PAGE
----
Other possible “kinds” are home, section, taxonomy, taxonomyTerm, all of which, including home, are considered list templates; and RSS, sitemap, robotsTXT, and 404. Breaking all the rules, the template for the home page is called index.html and is located in the layouts/ directory itself, not in a subdirectory.

  2. Next, Hugo considers the location of the content in the source directory, and tries to find a template at a matching location in the layouts/ directory. The idea is that the template directory may replicate some of the directory hierarchy of the source tree, and use this information when selecting a template.

    This is actually quite intuitive. To render the file found at content/blog/, Hugo will choose the template found at layouts/blog/single.html (if it exists), rather than the one at layouts/_default/single.html.

  3. To locate a template, Hugo will look in two locations: first in the projects layouts/ directory, and only then in the theme’s layouts/ directory. Only if it doesn’t find a template in either location will it move up one level in the filesystem hierarchy.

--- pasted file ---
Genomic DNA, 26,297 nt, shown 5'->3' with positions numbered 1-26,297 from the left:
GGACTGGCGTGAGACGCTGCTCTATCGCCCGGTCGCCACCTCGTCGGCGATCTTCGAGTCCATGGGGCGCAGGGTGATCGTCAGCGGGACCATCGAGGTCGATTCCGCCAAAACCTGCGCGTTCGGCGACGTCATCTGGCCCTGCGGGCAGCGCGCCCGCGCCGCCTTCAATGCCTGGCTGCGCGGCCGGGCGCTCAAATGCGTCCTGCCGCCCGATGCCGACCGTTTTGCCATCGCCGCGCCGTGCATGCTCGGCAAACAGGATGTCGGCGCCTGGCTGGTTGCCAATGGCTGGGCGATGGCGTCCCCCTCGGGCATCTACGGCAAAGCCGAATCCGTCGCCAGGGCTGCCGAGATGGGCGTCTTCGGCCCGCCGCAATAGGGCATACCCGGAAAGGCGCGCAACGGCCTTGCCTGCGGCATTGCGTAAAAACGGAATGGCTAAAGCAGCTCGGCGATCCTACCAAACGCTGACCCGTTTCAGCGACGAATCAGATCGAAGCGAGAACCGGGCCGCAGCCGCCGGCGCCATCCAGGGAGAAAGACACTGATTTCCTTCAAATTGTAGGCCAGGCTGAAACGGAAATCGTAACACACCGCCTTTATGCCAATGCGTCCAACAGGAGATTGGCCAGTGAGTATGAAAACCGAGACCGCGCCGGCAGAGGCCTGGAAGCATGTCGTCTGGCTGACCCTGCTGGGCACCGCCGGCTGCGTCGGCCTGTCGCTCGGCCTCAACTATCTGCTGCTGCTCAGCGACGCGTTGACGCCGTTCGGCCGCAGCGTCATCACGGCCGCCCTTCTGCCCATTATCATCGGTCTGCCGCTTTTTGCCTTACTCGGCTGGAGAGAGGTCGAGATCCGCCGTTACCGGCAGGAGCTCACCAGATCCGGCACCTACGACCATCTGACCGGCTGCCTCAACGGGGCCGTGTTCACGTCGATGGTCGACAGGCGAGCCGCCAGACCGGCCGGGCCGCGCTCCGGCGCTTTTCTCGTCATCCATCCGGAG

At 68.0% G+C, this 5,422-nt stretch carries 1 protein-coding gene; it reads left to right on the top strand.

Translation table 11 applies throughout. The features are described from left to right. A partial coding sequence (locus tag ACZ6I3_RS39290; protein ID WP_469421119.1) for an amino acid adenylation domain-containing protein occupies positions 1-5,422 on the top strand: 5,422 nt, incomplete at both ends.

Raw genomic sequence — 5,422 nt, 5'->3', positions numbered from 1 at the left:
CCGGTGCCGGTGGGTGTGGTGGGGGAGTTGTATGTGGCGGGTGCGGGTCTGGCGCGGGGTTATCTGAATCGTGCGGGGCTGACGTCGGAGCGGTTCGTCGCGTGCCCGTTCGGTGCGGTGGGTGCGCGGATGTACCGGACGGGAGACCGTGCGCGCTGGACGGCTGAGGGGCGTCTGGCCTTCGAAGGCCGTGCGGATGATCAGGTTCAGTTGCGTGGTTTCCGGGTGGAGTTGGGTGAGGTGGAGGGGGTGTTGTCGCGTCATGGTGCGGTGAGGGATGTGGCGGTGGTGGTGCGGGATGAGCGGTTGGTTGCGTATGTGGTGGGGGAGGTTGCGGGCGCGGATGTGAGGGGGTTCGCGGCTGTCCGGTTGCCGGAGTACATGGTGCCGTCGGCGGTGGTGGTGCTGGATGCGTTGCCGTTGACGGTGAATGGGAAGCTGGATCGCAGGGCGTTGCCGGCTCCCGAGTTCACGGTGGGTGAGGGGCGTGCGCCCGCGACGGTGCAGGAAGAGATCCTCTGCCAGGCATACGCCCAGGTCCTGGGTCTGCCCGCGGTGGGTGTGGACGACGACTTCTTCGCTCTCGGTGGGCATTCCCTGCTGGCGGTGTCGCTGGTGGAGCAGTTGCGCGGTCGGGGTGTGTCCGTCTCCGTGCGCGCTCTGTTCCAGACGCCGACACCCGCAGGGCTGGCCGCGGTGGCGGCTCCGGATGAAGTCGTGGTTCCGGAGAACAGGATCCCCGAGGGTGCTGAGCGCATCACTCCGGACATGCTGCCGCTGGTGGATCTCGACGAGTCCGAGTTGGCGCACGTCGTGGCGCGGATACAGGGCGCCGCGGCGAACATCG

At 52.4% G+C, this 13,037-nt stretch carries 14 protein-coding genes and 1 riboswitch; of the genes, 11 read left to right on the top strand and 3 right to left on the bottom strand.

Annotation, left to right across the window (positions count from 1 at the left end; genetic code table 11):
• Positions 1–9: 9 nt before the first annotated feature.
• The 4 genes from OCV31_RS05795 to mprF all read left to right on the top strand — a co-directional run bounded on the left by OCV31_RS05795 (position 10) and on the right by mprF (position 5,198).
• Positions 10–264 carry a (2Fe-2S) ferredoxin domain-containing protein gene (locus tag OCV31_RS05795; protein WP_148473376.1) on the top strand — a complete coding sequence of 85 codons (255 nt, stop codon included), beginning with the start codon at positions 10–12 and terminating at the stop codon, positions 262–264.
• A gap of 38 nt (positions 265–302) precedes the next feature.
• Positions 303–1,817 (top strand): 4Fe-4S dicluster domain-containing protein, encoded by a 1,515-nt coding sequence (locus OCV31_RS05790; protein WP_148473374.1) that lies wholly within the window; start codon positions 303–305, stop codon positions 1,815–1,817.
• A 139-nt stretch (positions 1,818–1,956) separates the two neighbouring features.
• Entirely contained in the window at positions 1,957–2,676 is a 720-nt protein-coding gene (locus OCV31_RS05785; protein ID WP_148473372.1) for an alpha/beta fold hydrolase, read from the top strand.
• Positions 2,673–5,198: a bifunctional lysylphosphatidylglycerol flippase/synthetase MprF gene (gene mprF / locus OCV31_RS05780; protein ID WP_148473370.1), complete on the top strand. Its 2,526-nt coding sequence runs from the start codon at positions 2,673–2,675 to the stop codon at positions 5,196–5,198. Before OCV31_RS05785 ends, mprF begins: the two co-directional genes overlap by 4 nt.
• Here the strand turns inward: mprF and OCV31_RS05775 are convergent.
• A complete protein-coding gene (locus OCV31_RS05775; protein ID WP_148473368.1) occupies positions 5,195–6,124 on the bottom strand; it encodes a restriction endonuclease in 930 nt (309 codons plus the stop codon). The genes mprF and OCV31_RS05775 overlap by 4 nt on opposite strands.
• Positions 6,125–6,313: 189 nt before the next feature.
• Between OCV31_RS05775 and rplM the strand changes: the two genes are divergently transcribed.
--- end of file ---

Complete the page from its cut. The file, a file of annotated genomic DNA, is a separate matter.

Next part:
This “cascade” provides a non-intrusive way to customize a theme without actually having to modify the theme files themselves. (In principle, this also allows to upgrade the theme to a new version, without destroying the custom overrides.)

  4. Finally, a specific template file can be identified in the frontmatter of a piece of content using the layout parameter.

There are additional rules, but this will suffice in practice. To summarize:

  • Most content constitutes either a single or a list (or maybe a home) page.

  • Templates are selected by the closest corresponding location of the input content. Exploit this behavior to override themes with local customizations.